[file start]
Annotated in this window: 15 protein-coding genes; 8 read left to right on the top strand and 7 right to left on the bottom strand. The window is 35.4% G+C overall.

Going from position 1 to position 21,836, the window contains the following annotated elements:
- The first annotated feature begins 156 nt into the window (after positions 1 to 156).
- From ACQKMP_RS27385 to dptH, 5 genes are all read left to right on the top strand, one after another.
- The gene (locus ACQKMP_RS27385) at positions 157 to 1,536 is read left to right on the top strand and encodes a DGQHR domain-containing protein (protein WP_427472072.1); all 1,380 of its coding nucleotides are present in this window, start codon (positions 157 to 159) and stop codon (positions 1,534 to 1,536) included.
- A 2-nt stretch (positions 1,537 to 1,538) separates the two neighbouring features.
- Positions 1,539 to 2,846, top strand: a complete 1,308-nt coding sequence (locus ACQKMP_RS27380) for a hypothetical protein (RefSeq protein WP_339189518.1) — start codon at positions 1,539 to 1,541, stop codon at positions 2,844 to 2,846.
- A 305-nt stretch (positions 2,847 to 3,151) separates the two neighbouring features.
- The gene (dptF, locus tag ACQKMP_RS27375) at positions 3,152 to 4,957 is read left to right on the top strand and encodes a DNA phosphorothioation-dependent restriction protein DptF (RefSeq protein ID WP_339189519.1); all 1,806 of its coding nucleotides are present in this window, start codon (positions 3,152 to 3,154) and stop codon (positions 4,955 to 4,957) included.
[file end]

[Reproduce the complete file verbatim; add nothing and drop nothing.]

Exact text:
Annotated in this window: 15 protein-coding genes; 8 read left to right on the top strand and 7 right to left on the bottom strand. The window is 35.4% G+C overall.

Going from position 1 to position 21,836, the window contains the following annotated elements:
- The first annotated feature begins 156 nt into the window (after positions 1 to 156).
- From ACQKMP_RS27385 to dptH, 5 genes are all read left to right on the top strand, one after another.
- The gene (locus ACQKMP_RS27385) at positions 157 to 1,536 is read left to right on the top strand and encodes a DGQHR domain-containing protein (protein WP_427472072.1); all 1,380 of its coding nucleotides are present in this window, start codon (positions 157 to 159) and stop codon (positions 1,534 to 1,536) included.
- A 2-nt stretch (positions 1,537 to 1,538) separates the two neighbouring features.
- Positions 1,539 to 2,846, top strand: a complete 1,308-nt coding sequence (locus ACQKMP_RS27380) for a hypothetical protein (RefSeq protein WP_339189518.1) — start codon at positions 1,539 to 1,541, stop codon at positions 2,844 to 2,846.
- A 305-nt stretch (positions 2,847 to 3,151) separates the two neighbouring features.
- The gene (dptF, locus tag ACQKMP_RS27375) at positions 3,152 to 4,957 is read left to right on the top strand and encodes a DNA phosphorothioation-dependent restriction protein DptF (RefSeq protein ID WP_339189519.1); all 1,806 of its coding nucleotides are present in this window, start codon (positions 3,152 to 3,154) and stop codon (positions 4,955 to 4,957) included.